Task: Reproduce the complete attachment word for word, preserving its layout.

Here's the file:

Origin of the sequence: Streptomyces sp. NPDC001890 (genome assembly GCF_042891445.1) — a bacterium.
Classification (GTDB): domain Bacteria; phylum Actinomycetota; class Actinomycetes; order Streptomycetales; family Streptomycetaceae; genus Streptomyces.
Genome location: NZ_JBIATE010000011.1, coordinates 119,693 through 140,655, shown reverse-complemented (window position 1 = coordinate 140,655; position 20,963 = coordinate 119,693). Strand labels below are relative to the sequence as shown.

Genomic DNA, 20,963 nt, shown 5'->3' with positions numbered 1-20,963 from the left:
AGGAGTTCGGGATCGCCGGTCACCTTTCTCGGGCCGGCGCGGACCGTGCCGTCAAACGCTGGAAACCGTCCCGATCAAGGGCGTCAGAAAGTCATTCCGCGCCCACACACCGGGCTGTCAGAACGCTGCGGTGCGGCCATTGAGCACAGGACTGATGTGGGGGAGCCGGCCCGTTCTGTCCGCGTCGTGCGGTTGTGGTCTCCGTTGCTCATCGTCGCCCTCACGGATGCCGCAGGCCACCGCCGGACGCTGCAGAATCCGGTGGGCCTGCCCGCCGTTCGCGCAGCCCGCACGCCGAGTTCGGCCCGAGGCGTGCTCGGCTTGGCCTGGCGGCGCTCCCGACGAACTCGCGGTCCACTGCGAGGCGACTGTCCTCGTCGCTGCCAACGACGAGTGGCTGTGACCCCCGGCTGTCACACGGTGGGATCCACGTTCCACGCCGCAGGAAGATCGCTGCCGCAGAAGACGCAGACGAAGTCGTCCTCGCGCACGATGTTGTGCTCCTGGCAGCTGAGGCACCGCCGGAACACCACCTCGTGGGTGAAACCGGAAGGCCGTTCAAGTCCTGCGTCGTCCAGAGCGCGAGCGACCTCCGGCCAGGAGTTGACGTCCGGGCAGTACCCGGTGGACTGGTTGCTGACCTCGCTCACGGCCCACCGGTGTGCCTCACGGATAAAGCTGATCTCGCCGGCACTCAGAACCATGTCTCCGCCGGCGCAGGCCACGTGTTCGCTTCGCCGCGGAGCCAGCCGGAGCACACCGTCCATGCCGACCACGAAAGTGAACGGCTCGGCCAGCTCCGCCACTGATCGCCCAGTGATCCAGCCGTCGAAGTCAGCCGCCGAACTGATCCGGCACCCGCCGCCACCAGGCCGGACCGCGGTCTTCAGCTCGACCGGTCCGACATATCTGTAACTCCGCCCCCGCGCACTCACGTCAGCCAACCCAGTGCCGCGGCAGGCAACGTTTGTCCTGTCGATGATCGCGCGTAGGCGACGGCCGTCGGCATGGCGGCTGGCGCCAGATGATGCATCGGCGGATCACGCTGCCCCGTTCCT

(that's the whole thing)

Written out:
Origin of the sequence: Streptomyces sp. NPDC001890 (genome assembly GCF_042891445.1) — a bacterium.
Classification (GTDB): domain Bacteria; phylum Actinomycetota; class Actinomycetes; order Streptomycetales; family Streptomycetaceae; genus Streptomyces.
Genome location: NZ_JBIATE010000011.1, coordinates 119,693 through 140,655, shown reverse-complemented (window position 1 = coordinate 140,655; position 20,963 = coordinate 119,693). Strand labels below are relative to the sequence as shown.

Genomic DNA, 20,963 nt, shown 5'->3' with positions numbered 1-20,963 from the left:
AGGAGTTCGGGATCGCCGGTCACCTTTCTCGGGCCGGCGCGGACCGTGCCGTCAAACGCTGGAAACCGTCCCGATCAAGGGCGTCAGAAAGTCATTCCGCGCCCACACACCGGGCTGTCAGAACGCTGCGGTGCGGCCATTGAGCACAGGACTGATGTGGGGGAGCCGGCCCGTTCTGTCCGCGTCGTGCGGTTGTGGTCTCCGTTGCTCATCGTCGCCCTCACGGATGCCGCAGGCCACCGCCGGACGCTGCAGAATCCGGTGGGCCTGCCCGCCGTTCGCGCAGCCCGCACGCCGAGTTCGGCCCGAGGCGTGCTCGGCTTGGCCTGGCGGCGCTCCCGACGAACTCGCGGTCCACTGCGAGGCGACTGTCCTCGTCGCTGCCAACGACGAGTGGCTGTGACCCCCGGCTGTCACACGGTGGGATCCACGTTCCACGCCGCAGGAAGATCGCTGCCGCAGAAGACGCAGACGAAGTCGTCCTCGCGCACGATGTTGTGCTCCTGGCAGCTGAGGCACCGCCGGAACACCACCTCGTGGGTGAAACCGGAAGGCCGTTCAAGTCCTGCGTCGTCCAGAGCGCGAGCGACCTCCGGCCAGGAGTTGACGTCCGGGCAGTACCCGGTGGACTGGTTGCTGACCTCGCTCACGGCCCACCGGTGTGCCTCACGGATAAAGCTGATCTCGCCGGCACTCAGAACCATGTCTCCGCCGGCGCAGGCCACGTGTTCGCTTCGCCGCGGAGCCAGCCGGAGCACACCGTCCATGCCGACCACGAAAGTGAACGGCTCGGCCAGCTCCGCCACTGATCGCCCAGTGATCCAGCCGTCGAAGTCAGCCGCCGAACTGATCCGGCACCCGCCGCCACCAGGCCGGACCGCGGTCTTCAGCTCGACCGGTCCGACATATCTGTAACTCCGCCCCCGCGCACTCACGTCAGCCAACCCAGTGCCGCGGCAGGCAACGTTTGTCCTGTCGATGATCGCGCGTAGGCGACGGCCGTCGGCATGGCGGCTGGCGCCAGATGATGCATCGGCGGATCACGCTGCCCCGTTCCT